I was eight. It was the 4th of July and we were at my grandparents house.
My grandfather had some real firecrackers. Big around as a road flare and about two inches long. They had long heavy green fuses sticking out of the side. He would put one under a coffee can in the driveway and light the fuse that stuck out under the side, then hustle back to where he had me standing.
BOOM! Loud as a shotgun. The can would launch up in the air about as high as the trees in the front yard and then drop back somewhere in the yard. We probably did that together for an hour. My grandmother and mother were not amused.
We had the old woven folding chairs out of the garage and put charcoal on the grill. Burgers, corn on the cob, baked beans, and Cott ginger ale.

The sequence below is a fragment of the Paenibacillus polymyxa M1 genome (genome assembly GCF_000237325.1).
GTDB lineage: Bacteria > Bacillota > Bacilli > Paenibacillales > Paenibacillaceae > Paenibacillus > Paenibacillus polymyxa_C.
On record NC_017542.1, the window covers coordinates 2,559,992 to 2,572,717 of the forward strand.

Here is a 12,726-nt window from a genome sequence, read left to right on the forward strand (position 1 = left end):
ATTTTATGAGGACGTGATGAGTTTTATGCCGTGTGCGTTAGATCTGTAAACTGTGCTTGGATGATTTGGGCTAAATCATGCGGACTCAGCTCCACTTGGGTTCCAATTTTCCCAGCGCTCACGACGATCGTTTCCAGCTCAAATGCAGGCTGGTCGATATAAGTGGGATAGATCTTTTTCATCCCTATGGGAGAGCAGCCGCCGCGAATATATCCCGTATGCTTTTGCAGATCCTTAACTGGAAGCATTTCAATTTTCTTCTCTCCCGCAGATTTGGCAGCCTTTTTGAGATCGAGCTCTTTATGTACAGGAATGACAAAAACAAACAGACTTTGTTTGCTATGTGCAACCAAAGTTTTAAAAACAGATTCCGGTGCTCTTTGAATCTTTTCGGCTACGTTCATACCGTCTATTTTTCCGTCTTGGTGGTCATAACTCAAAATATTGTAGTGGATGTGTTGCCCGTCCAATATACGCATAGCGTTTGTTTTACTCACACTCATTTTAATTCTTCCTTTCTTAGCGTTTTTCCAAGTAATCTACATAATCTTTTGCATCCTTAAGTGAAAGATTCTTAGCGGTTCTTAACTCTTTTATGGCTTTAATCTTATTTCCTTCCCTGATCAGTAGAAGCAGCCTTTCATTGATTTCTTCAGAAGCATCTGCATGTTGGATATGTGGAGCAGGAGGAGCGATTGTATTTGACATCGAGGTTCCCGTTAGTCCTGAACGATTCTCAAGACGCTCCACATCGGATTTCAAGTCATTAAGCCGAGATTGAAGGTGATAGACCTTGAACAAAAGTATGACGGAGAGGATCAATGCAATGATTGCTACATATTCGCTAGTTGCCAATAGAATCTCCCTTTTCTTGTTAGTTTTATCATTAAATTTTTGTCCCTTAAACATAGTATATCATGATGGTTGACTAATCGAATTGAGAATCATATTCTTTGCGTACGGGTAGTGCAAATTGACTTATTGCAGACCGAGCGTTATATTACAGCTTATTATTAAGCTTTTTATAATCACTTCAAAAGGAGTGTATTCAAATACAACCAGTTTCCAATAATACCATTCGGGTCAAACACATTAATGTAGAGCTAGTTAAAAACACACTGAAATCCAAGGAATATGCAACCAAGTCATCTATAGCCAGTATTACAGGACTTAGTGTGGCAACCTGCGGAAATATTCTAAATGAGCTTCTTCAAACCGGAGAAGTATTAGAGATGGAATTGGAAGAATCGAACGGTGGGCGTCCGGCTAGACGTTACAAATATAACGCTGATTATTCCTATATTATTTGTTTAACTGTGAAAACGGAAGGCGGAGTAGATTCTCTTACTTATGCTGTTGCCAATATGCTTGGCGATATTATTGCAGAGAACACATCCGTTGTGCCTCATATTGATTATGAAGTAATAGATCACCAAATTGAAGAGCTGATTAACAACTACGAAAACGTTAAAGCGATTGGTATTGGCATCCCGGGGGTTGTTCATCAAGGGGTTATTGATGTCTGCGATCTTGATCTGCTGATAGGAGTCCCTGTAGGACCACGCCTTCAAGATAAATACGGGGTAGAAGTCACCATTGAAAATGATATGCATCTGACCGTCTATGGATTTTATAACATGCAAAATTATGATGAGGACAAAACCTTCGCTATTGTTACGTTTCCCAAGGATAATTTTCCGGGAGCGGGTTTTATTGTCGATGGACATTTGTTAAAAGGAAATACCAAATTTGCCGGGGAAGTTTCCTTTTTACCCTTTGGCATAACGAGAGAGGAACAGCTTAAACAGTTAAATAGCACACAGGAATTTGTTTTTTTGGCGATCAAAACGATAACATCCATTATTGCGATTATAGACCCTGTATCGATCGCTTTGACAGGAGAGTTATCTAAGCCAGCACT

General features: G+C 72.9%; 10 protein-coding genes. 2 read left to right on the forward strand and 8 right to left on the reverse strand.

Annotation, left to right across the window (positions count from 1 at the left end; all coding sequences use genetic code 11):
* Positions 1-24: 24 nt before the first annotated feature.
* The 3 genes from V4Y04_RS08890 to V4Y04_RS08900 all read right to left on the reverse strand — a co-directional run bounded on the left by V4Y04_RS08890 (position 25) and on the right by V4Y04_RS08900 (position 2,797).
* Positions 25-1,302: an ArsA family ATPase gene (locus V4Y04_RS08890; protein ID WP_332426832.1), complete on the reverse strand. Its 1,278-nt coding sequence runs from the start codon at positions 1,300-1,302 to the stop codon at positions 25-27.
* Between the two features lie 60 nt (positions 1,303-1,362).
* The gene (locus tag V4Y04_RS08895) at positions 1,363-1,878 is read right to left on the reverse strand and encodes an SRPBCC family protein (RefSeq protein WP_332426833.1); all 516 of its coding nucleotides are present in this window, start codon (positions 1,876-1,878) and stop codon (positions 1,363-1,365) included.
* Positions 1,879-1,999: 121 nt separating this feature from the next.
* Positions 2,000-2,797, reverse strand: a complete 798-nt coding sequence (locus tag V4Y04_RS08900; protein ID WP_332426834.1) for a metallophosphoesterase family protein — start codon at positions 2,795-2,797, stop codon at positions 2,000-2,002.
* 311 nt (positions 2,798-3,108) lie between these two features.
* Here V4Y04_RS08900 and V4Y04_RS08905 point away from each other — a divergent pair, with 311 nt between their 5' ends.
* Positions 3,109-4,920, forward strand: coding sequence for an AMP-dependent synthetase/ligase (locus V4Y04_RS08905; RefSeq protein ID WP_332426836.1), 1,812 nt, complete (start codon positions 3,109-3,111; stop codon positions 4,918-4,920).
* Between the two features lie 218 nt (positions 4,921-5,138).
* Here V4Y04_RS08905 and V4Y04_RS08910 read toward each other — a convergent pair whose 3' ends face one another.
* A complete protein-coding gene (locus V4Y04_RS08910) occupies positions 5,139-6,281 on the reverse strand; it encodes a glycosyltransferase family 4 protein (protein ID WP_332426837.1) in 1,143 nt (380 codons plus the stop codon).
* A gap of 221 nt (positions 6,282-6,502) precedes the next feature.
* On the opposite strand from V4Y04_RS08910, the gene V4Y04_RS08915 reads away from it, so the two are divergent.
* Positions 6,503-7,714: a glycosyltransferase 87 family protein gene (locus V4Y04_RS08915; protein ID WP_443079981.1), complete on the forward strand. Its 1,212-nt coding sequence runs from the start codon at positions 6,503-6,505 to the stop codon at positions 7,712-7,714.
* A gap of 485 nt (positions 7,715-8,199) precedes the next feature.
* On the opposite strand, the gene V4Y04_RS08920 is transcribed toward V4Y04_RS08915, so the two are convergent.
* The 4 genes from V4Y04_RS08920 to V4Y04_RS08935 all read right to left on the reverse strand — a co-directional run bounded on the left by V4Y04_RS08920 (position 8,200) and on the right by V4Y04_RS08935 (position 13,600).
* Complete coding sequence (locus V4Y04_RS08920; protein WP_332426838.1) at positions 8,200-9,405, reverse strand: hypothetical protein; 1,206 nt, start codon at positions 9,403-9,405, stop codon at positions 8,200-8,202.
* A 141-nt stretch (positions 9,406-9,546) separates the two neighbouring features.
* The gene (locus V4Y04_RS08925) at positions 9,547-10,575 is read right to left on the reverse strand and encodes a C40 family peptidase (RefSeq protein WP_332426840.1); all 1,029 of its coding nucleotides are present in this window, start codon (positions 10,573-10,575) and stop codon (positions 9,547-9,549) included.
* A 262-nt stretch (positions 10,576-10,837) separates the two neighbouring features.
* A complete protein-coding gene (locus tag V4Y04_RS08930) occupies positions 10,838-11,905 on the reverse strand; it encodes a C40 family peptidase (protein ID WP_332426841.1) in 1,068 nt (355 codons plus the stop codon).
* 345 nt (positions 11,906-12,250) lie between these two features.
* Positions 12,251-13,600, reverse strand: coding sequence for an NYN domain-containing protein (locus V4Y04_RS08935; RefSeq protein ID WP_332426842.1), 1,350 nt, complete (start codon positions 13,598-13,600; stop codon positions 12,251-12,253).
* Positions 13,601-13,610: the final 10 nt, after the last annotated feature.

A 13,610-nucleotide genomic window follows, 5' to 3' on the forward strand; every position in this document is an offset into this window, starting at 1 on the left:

When it got to dusk we lit sparklers and I ran around the yard waving them in circles.
Sometime about 8:30 we climbed in the old Ford station wagon and rode into town for the fireworks.
No one wondered if the flag was a symbol of oppression. The fireworks my grandfather set off rattled the windows but didn't bring the police. We were unashamedly patriotic and knew we lived in the greatest county in the world.
Someone should remember.